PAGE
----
By Marie-Theresa Hernández and Naomi Mitchell Carrier
Carroll Parrott Blue’s Dawn at My Back begins a chapter on Houston with the lyrics from L. E. Campbell’s “In the Upper Room.” His lyrics come to mind, recalling trips to Third Ward in the spring of 2020 as the coronavirus pandemic hurled towards us: “It is there I feel the spirit.”1 Third Ward blossomed with the establishment of Emancipation Park in 1872, which came as a respite for Black families in a city that barred them from many public spaces. The park, located at the intersection of East Broadway (later Dowling and now Emancipation Avenue) and Elgin Street, was created on land purchased by formerly enslaved Houstonians, who built homes surrounding the park. Shortly after World War II, Third Ward began chang-ing when returning service members, with the GI Bill’s support, established businesses and built homes, trans-forming it into a middle-class community. Within a few years over 140 businesses lined its main streets, but it was short-lived.
When desegregation took hold in the 1960s, stores across the city opened their doors to Black shoppers, and Black home buyers purchased houses in previously restricted neighborhoods. Residents began to move out of Third Ward and took their business with them – a right for which they had fought for over a century. The advent of the civil rights movement brought added tension and chaos to the neighborhood, reaching a crisis when community organizer Carl Hampton was killed by police across the street from Emancipation Park in 1970.[ Black power movements such as those created by Hampton produced a backlash. Amidst the tension and violence, Third Ward began wasting away, and the city did little to stop its collapse.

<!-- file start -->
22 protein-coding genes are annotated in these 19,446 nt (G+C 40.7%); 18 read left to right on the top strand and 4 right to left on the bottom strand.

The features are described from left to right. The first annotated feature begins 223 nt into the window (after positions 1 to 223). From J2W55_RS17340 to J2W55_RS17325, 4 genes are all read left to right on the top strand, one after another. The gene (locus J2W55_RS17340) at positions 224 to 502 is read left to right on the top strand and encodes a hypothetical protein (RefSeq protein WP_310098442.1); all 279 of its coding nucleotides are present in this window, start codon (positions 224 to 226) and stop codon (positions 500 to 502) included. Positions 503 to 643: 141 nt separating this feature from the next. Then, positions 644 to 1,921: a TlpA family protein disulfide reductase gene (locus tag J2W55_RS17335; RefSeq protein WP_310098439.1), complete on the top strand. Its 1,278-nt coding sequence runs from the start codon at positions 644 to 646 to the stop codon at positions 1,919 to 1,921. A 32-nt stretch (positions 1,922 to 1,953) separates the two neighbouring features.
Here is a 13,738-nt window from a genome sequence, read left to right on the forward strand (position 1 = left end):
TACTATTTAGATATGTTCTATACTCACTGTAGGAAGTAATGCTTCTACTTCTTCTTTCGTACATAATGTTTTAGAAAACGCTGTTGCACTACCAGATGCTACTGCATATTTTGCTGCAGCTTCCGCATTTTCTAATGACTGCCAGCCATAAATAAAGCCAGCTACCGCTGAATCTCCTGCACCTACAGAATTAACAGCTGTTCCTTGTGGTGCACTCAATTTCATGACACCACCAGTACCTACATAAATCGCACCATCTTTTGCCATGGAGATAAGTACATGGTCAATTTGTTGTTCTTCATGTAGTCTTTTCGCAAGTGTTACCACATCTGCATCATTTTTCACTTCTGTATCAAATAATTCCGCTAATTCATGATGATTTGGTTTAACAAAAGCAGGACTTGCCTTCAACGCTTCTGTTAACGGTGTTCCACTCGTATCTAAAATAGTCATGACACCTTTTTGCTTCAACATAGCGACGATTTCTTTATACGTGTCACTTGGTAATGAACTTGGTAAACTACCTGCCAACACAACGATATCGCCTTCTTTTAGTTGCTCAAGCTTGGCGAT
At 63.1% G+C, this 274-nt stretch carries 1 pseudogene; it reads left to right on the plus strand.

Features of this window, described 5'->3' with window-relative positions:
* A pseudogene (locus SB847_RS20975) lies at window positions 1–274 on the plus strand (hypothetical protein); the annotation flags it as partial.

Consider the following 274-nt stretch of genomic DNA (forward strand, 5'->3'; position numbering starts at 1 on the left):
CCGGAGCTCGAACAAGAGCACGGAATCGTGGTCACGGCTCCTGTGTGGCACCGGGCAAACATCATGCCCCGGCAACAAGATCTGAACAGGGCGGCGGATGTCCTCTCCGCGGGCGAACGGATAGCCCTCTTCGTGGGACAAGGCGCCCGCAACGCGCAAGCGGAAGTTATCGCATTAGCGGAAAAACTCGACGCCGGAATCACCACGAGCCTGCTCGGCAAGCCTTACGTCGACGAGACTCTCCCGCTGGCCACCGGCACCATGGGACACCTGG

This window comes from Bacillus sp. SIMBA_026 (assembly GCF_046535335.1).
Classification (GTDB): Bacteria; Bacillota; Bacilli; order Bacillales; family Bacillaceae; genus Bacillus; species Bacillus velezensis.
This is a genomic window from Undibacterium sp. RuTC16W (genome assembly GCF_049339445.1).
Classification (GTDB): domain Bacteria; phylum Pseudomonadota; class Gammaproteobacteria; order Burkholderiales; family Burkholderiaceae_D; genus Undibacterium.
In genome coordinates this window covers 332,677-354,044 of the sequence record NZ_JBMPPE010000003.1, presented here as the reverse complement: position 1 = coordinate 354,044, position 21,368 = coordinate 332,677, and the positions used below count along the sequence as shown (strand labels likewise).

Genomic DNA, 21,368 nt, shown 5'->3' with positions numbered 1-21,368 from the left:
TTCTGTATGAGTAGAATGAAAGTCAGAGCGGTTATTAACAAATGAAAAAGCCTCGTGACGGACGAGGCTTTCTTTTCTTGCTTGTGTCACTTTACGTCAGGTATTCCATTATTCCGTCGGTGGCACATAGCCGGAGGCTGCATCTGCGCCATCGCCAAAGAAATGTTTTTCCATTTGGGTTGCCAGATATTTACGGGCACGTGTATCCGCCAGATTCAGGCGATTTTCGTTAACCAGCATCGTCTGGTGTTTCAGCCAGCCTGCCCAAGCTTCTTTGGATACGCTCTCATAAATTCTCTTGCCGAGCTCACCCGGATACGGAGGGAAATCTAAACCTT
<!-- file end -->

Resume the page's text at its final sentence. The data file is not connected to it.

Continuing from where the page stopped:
Students in the Visual Stories: Local and the Global class taught by University of Houston (UH) professor Dr. Marie Theresa Hernández in the World Cultures and Literature Program produced a series of photographs of Third Ward to convey the profound sense of identity it provided to those connected to its history. Fortunately they made several field trips to Third Ward and amassed scores of photos before the COVID-19 shut down occurred in March of 2020.
During their visits, the students found the past remained embedded in the present, with traces of Third Ward’s grandeur enduring amidst the pace of overwhelming gentrification. The new millennium has brought the interest of developers. “Skinny houses,” as UH student Chris Ferreira described the tall townhomes, are rapidly multiplying throughout Third Ward. His classmate, Octavia Williams, writes of the feelings she experienced as she wandered through the neighborhood: “Yesterday felt good, yesterday isn’t today.” Third Ward now finds itself caught between the tall houses and the old houses. Nevertheless, the people who understand the history still feel the spirit and mourn its loss.
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